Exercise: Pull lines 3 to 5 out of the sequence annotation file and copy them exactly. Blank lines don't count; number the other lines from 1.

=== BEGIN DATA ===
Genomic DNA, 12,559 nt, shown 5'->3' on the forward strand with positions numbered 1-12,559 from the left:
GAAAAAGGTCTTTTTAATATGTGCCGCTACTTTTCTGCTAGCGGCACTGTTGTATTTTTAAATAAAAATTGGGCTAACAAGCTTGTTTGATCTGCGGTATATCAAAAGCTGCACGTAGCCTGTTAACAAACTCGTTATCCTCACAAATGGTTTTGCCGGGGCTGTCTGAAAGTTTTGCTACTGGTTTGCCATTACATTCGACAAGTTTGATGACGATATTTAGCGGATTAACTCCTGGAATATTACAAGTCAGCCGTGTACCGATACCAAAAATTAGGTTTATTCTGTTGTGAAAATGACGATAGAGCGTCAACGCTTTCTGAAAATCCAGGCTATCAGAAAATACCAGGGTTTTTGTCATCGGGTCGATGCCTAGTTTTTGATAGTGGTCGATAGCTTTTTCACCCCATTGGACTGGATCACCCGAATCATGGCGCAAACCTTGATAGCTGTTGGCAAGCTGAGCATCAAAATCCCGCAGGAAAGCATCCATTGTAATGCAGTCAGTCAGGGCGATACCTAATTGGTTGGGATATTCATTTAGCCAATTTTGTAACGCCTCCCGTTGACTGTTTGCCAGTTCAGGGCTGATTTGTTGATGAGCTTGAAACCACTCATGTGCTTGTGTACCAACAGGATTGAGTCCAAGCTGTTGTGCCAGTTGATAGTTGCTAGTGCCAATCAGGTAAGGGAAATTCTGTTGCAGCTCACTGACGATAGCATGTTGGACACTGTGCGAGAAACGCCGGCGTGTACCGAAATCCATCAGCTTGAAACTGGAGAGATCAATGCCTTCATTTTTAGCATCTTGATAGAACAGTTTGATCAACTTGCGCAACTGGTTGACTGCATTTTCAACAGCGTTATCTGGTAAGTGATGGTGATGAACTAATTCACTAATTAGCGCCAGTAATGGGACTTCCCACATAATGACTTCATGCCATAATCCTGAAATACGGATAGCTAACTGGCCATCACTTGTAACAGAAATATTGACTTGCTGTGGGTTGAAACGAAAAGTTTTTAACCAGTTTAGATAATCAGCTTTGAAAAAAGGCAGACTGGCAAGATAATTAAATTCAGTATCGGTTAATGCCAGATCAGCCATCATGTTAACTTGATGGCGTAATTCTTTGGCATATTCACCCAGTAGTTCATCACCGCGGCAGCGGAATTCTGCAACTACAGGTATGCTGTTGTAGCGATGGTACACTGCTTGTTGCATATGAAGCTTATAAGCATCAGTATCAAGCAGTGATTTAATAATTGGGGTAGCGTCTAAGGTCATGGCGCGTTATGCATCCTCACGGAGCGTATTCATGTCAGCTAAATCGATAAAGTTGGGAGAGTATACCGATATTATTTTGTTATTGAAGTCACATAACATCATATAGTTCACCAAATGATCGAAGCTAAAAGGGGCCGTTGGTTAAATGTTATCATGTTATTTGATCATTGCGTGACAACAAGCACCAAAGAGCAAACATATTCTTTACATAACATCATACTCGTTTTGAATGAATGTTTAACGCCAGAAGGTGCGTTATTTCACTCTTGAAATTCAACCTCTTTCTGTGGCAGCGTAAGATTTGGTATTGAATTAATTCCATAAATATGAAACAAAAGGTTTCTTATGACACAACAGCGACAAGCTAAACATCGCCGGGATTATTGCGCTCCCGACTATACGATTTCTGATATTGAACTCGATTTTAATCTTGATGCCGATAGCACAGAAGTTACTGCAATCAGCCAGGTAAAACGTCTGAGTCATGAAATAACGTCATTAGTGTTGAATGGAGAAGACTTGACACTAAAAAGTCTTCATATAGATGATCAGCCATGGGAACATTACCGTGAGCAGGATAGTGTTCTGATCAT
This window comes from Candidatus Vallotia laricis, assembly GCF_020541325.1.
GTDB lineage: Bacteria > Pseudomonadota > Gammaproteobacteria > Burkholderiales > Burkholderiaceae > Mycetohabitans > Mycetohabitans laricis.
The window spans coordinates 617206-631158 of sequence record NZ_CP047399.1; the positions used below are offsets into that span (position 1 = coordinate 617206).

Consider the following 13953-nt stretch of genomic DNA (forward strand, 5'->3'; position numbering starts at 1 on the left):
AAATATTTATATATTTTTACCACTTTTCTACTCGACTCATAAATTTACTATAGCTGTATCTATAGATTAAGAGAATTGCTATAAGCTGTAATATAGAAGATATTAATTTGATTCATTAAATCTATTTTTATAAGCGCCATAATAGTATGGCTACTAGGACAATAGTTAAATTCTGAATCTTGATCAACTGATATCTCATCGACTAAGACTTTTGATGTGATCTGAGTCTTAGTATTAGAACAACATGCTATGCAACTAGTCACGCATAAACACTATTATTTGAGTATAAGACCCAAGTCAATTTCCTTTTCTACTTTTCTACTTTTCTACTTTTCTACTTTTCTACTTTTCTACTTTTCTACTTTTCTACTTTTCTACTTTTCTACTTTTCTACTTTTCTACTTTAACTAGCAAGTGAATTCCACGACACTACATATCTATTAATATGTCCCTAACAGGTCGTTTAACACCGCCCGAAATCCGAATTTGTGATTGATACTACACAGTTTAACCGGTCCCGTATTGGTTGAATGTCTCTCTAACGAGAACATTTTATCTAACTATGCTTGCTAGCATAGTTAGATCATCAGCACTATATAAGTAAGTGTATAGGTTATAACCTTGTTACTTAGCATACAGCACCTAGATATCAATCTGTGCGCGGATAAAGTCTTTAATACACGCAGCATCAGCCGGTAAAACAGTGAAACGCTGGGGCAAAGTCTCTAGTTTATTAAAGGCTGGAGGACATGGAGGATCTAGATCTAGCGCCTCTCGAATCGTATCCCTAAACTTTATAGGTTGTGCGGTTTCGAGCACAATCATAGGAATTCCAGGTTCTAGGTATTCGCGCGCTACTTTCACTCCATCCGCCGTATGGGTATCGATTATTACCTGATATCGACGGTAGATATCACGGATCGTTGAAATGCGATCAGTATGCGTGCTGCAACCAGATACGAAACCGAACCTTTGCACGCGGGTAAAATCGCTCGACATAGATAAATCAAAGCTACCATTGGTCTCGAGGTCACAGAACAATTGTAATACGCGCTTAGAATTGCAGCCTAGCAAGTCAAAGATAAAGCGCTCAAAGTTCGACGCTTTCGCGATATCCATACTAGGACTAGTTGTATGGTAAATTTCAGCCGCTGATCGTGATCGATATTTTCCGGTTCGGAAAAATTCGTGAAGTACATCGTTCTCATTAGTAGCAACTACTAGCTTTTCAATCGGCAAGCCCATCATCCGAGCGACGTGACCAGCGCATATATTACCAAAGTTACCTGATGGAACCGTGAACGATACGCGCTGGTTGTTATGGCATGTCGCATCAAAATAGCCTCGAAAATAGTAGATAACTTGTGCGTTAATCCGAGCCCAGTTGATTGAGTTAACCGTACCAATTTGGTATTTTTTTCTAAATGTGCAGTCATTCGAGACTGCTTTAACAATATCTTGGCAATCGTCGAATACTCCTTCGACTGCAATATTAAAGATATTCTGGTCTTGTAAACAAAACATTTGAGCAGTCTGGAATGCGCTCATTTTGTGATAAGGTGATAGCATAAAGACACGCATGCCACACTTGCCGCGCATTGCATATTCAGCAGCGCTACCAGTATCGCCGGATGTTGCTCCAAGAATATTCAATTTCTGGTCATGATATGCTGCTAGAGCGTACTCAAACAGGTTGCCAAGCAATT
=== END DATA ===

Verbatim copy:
This window comes from Candidatus Vallotia laricis, assembly GCF_020541325.1.
GTDB lineage: Bacteria > Pseudomonadota > Gammaproteobacteria > Burkholderiales > Burkholderiaceae > Mycetohabitans > Mycetohabitans laricis.
The window spans coordinates 617206-631158 of sequence record NZ_CP047399.1; the positions used below are offsets into that span (position 1 = coordinate 617206).